With this approach, an existing or new piece of software can be analyzed and the most appropriate application level parallelism developed. Resource inter-dependencies are removed between application level functions which may then be executed on different cores. Once partitioned, the remaining implementation can be made largely automatic.
"For each of the application specific cores in the system, the user can tradeoff the key parameters of performance throughput, power consumption, silicon area and reprogrammability," Hovsmith said, "while the analysis tools extract the most appropriate levels of instruction level parallelism. "
Many candidate multicore architectures can be quickly generated, he said, all of which include the original main processor for which the software was targeted and one of more custom applications-specific coprocessor engines.
The user can guide the tools which make up the design flow to find an optimal point in the design space, considering design time, performance, power consumption, silicon area and programmability.
The advantage of this approach, said Hovsmith, is that the framework can be adapted to existing multiprocessor systems. Functional partitioning, algorithmic changes, and memory and communication network tuning can be quickly analyzed, with throughput matching done through algorithmic variations.
"Using coprocessor synthesis tools and system simulation, this approach hides unnecessary hardware details from the software developer or system architect," he said, pointing out that the combination of a simplified programming model and high speed synthesis and simulation tools encourages architectural exploration to find efficient software execution across multiple processing resources.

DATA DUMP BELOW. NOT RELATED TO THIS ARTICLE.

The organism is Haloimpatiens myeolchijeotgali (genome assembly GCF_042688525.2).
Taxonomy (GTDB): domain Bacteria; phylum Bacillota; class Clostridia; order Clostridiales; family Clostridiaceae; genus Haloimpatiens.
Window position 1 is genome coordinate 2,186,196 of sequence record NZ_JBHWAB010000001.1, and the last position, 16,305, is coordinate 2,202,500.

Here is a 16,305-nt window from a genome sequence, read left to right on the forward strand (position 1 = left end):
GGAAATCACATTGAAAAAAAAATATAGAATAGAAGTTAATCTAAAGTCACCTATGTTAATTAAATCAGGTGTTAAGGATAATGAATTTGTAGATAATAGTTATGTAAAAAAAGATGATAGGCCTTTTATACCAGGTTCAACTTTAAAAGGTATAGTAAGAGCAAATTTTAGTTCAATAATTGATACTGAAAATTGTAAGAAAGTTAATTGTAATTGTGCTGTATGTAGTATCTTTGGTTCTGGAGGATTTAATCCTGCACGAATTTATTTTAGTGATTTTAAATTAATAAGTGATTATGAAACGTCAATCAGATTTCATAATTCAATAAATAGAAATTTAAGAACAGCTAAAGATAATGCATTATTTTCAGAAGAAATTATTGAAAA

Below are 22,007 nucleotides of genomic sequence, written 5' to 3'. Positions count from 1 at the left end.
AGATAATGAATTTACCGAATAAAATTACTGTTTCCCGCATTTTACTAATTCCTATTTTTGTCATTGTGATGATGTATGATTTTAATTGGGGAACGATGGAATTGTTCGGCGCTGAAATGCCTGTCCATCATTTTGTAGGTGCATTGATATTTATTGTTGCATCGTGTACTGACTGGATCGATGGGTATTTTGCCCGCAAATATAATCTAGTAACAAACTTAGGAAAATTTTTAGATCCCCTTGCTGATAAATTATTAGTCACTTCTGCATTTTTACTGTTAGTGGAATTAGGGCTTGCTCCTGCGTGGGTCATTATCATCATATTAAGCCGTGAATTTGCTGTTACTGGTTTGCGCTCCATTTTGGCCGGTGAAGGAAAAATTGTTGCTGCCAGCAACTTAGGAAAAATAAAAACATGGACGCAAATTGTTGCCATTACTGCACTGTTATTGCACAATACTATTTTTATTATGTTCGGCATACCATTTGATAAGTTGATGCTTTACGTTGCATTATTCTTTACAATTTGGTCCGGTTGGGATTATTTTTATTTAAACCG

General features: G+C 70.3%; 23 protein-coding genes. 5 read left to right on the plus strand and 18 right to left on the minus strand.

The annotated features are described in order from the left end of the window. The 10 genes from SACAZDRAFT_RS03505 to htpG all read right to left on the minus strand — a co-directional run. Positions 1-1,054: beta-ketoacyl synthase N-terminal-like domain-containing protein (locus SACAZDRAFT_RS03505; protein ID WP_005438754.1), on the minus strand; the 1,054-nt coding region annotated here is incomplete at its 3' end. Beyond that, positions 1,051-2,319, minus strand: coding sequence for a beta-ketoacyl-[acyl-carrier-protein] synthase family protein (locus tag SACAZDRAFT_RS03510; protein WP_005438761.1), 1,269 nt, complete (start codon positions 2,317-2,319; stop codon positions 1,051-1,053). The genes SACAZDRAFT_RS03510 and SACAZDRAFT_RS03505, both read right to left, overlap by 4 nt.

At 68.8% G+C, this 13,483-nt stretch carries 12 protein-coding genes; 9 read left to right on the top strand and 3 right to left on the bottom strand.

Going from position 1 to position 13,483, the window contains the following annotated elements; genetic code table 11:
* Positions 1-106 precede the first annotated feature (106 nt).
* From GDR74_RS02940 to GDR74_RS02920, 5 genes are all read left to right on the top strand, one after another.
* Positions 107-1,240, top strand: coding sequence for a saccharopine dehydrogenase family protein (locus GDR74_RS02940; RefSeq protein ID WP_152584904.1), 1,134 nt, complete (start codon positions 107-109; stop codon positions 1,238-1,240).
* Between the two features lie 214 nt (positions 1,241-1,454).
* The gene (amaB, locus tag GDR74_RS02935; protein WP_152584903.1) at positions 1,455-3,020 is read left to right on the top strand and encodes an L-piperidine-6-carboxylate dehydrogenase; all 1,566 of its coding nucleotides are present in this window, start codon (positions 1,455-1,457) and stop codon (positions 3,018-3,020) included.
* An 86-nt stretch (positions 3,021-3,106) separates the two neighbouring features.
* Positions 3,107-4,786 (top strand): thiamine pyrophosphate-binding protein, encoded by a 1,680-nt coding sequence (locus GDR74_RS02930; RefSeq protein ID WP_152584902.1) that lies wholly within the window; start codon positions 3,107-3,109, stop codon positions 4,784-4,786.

Instead of increasing programming complexity, said Hovsmith, this approach builds on familiar single processor programming models, with the same software description retargeted onto different platform architectures to meet different product implementation requirements.
"The embedded software starting point can be legacy code, reference code, or newly developed code," he said. "It can be C/C++, assembly code or some combination. No particular coding style is required, and no inherent knowledge of processor architectures or hardware design is needed."
Other classes on embedded multicore and multiprocessor design at the Embedded Systems Conference in Boston include "Multicore: affecting the way users design, write and debug embedded software (ST-2)" taught by Robert Oshana;"Multi-core software archtecture design (ESC-226)," presented by David Kalinsky; "Getting the most out of multi-core processors (ESC-306)," taught by Michael E. Anderson.
The multicore classes also include: "Fundamentals of Multi-core development (ESC-406);" from Todd Brian, as well as "Case studies in software optimization for multi-core SMP (ESC-346)," presented by Max Domeika; and " Multicore architectures and programming paradigms (ESC-463)," taught by Anant Agarwal.
For more resources on this topic on Embedded.com, go to "More about Multicores and Multiprocessors."